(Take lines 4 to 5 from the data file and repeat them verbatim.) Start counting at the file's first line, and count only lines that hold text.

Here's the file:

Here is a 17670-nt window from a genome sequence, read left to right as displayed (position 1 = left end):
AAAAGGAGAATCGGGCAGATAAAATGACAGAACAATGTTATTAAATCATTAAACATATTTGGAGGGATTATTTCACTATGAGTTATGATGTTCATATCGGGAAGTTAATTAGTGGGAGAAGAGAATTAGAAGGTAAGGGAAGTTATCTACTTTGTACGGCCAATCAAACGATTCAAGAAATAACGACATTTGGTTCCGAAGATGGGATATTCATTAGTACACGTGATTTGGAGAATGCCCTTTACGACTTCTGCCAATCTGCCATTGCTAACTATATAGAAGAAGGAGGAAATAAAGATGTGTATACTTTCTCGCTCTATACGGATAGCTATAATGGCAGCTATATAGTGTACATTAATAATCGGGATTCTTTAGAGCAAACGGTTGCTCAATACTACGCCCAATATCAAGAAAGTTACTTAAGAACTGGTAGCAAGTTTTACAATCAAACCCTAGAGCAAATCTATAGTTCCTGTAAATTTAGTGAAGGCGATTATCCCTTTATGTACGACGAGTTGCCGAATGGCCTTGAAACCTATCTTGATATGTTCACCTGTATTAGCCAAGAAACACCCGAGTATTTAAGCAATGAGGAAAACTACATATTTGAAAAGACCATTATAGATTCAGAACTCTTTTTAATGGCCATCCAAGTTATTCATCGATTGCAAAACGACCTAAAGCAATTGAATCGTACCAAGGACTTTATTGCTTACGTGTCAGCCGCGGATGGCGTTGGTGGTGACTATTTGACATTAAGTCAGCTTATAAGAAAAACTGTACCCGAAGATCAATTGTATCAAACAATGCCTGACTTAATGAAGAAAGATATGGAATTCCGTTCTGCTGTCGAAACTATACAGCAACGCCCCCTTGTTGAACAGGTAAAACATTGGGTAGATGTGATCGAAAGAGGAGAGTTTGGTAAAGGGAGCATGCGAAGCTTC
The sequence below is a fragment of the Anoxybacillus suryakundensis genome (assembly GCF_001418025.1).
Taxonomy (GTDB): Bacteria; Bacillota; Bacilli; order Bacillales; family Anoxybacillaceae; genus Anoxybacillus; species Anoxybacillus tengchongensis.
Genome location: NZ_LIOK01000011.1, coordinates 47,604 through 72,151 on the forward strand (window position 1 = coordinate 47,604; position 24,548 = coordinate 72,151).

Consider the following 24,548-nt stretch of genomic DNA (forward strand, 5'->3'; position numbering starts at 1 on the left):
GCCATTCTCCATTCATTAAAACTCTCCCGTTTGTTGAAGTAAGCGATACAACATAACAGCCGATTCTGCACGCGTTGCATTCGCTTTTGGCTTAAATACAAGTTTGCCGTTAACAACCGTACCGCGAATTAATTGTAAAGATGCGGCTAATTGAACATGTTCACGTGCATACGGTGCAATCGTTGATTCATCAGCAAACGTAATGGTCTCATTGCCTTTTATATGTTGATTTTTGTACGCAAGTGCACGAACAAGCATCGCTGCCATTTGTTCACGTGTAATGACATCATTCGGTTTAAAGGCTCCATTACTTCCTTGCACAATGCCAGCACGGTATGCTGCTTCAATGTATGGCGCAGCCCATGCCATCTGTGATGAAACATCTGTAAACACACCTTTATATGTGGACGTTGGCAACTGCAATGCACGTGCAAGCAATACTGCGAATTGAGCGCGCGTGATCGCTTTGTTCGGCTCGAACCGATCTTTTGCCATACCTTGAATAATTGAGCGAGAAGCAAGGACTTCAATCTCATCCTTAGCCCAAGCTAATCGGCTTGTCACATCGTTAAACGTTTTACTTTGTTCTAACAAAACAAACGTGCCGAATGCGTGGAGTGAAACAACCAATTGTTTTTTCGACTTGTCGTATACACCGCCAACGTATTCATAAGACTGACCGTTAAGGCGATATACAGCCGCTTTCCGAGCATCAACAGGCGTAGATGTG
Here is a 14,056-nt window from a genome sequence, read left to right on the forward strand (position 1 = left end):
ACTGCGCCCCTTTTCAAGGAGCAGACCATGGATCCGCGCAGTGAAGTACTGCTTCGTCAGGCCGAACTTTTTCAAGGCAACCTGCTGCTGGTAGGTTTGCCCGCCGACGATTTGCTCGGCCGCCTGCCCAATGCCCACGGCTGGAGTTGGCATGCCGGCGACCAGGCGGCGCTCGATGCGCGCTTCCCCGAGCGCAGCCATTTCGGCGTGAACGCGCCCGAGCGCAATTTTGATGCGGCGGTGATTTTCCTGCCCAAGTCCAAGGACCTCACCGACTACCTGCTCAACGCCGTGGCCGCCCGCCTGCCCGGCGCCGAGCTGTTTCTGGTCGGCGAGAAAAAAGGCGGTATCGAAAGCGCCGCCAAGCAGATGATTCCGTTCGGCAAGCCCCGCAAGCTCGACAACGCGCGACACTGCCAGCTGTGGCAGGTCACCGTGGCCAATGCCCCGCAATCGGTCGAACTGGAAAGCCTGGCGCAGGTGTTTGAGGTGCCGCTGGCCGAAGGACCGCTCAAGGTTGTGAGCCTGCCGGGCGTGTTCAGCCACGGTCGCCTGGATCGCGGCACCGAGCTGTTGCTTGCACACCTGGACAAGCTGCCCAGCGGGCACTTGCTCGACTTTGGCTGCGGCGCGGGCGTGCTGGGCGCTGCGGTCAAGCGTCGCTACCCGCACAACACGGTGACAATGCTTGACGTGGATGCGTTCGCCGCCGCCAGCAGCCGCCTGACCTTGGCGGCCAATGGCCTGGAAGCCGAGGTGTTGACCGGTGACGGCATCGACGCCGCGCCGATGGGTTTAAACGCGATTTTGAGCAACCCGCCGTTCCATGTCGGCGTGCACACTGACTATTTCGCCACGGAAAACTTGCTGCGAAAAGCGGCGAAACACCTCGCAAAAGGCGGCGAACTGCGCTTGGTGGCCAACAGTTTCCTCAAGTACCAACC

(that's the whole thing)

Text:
Taxonomy (GTDB): Bacteria; Bacillota; Bacilli; order Bacillales; family Anoxybacillaceae; genus Anoxybacillus; species Anoxybacillus tengchongensis.
Genome location: NZ_LIOK01000011.1, coordinates 47,604 through 72,151 on the forward strand (window position 1 = coordinate 47,604; position 24,548 = coordinate 72,151).